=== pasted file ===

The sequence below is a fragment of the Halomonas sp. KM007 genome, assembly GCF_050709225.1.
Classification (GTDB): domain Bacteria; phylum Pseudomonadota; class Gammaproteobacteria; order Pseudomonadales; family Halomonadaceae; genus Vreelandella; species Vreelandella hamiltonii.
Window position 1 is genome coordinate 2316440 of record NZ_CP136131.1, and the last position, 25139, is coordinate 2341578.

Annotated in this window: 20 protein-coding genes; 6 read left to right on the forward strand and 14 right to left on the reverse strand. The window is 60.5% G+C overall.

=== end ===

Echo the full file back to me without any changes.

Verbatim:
The sequence below is a fragment of the Halomonas sp. KM007 genome, assembly GCF_050709225.1.
Classification (GTDB): domain Bacteria; phylum Pseudomonadota; class Gammaproteobacteria; order Pseudomonadales; family Halomonadaceae; genus Vreelandella; species Vreelandella hamiltonii.
Window position 1 is genome coordinate 2316440 of record NZ_CP136131.1, and the last position, 25139, is coordinate 2341578.

Annotated in this window: 20 protein-coding genes; 6 read left to right on the forward strand and 14 right to left on the reverse strand. The window is 60.5% G+C overall.